Have you had any issues doing this with CentOS installed on the VMWare VM and using VirtualBox inside CentOS? My inner VM runs slow, no matter what I do. I don't expect this, since I gave the CentOS VM 7140MB of memory, and 2 cores from my 2.7GHz Core i7. When I try to startup my inner VM's (with or without Vagrant) they run slowly, and don't seem to allocate much memory. As the VM is booting, I see CPU 1 & 2 spike a bit, then eventually drop, but the memory usage is never above 1GB. When trying to start the VM, it times out like this: gist.github.com/b-long/3ef3a726f9f4d28f4d59 – blong May 9 '14 at 18:10
I've posted my issue to Vagrant's mailing list as well: groups.google.com/forum/#!topic/vagrant-up/6YHdRupCKuI – blong May 9 '14 at 18:58
Just a note for anyone with ESXi's free version.. this is not possible unless you upgrade your virtual machine's hardware to v9+ .. and once that occurs you're unable to edit VM details from the vSphere Client. – Erik May 21 '14 at 18:49

To answer the original question as well as @blong's Vagrant forum post, this is what I've done to make this work.

I was trying to do something similar myself (actually Vagrant/VMware hosting Vagrant/Vbox) and I have performed all the optimizations I can think of, giving my "host" VM a large amount of RAM (24GB) and 6 cores, disabling swapping VMs to disk (this KILLS things on Windows when it happens) by setting "Fit all VM memory into reserved host memory", and allowing per VM page files (otherwise they live in the system page file which limits how many VMs you can run at once).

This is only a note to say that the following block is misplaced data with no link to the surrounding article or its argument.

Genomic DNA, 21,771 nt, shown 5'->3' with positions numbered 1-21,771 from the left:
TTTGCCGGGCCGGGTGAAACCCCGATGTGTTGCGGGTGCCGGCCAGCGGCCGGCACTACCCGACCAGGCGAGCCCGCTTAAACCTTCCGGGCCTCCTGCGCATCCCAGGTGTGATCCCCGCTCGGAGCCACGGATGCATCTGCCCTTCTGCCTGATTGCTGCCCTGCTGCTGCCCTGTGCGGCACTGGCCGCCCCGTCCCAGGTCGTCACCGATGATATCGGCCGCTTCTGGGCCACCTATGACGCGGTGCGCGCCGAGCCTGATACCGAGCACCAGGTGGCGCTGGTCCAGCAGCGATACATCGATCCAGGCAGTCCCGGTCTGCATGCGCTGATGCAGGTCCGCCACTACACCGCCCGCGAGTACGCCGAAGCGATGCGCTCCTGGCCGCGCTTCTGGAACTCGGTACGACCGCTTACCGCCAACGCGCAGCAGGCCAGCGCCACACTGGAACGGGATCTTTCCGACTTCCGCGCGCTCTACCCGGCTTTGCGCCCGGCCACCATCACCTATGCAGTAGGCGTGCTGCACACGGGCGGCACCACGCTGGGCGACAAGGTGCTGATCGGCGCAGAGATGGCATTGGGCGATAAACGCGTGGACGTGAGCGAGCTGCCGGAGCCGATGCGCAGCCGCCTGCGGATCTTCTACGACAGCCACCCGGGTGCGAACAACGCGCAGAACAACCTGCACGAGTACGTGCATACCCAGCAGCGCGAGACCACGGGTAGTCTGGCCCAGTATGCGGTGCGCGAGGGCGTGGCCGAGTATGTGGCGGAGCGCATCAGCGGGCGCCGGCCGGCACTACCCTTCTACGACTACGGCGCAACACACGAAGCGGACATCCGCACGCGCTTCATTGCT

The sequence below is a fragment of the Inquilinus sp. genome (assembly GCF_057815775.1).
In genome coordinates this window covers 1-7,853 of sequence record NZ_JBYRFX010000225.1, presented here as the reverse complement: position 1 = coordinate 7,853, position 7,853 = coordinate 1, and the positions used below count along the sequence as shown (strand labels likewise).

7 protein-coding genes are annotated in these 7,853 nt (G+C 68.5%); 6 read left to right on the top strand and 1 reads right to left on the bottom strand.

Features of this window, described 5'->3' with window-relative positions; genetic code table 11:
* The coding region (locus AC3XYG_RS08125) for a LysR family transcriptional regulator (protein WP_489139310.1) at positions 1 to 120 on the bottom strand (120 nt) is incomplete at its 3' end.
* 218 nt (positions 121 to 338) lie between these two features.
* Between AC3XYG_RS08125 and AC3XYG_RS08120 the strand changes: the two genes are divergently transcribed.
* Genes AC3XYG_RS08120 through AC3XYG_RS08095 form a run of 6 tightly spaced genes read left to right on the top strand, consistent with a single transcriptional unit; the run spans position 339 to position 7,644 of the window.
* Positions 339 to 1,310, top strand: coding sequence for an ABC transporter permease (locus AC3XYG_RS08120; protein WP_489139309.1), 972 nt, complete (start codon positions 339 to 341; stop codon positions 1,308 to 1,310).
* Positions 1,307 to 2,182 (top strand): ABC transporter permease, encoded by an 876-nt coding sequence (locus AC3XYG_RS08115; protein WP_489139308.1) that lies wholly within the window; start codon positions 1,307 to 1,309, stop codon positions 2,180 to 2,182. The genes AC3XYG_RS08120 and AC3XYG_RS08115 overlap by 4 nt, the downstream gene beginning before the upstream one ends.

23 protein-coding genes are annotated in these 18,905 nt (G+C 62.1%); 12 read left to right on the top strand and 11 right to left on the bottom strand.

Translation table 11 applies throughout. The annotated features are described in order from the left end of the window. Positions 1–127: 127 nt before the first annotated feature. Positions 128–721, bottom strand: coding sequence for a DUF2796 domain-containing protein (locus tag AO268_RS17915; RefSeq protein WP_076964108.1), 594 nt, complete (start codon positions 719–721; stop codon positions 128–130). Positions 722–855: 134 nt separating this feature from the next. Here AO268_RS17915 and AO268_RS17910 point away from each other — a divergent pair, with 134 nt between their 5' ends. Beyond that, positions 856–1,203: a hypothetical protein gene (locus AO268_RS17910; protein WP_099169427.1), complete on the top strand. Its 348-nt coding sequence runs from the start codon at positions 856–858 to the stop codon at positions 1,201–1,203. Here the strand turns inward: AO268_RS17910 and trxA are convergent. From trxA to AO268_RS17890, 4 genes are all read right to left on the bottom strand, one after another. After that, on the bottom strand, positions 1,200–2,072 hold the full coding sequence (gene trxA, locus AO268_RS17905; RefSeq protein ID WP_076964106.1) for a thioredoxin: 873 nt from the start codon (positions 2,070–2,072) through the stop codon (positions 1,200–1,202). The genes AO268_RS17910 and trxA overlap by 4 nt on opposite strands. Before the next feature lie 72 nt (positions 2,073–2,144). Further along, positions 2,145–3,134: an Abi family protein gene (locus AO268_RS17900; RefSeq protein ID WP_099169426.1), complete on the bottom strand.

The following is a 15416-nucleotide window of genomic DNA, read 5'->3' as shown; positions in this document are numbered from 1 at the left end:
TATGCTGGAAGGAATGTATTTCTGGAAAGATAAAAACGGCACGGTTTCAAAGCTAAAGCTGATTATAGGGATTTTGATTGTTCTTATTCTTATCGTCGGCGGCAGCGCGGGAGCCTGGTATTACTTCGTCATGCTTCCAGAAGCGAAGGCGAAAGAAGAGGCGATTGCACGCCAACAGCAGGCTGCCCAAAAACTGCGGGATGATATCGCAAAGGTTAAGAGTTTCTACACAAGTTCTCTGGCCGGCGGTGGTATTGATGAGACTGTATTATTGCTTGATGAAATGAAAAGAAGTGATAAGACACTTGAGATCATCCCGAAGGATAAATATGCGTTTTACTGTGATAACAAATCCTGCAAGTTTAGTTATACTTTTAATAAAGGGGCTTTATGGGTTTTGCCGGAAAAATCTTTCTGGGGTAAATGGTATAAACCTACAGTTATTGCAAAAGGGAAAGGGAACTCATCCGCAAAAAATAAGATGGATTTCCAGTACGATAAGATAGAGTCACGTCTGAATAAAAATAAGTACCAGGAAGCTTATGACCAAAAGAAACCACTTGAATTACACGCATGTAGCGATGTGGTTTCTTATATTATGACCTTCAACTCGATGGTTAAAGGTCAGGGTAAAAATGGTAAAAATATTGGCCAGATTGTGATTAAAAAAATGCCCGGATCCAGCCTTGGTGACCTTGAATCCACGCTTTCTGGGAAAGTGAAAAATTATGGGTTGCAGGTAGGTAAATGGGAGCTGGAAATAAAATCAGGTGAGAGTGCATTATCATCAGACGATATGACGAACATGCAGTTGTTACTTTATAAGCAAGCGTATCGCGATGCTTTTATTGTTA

What I am doing has been working perfectly, the networking issues I've had were due to the corporate proxy I'm behind. Once I configured that my VM got internet access and all was right with the world.

I did have to manually set --natbindip1 and --natnet1 via the Vagrantfile in addition to the natdnsproxy1 and naddnshostresolver1 that were already set in my example (Virtualbox) Vagrantfile. These settings can be found in the Virtualbox documentation for the correct usage.

To sum it up, use the VT-x passthrough/"virtualize" option in your VM CPU settings, give the VM adequate memory, don't allow that memory to be swapped on the "root" host machine, and try to make sure your network ranges don't overlap or you'll have routing trouble.

Here is the Vagrantfile I was working from, it is based almost entirely on andreptb's gist for the modern.ie vagrant setup. https://gist.github.com/andreptb/57e388df5e881937e62a

# -*- mode: ruby -*-
# vi: set ft=ruby :

# box name into env var, same script can be used with different boxes. Defaults to win7-ie11.
box_name = box_name = ENV['box_name'] != nil ? ENV['box_name'].strip : 'win7-ie11'
# box repo into env var, so private repos/cache can be used. Defaults to http://aka.ms
box_repo = ENV['box_repo'] != nil ? ENV['box_repo'].strip : 'http://aka.ms'

Vagrant.configure("2") do |config|
  # If the box is win7-ie11, the convention for the box name is modern.ie/win7-ie11
  config.vm.box = "modern.ie/" + box_name
  # If the box is win7-ie11, the convention for the box url is http://aka.ms/vagrant-win7-ie11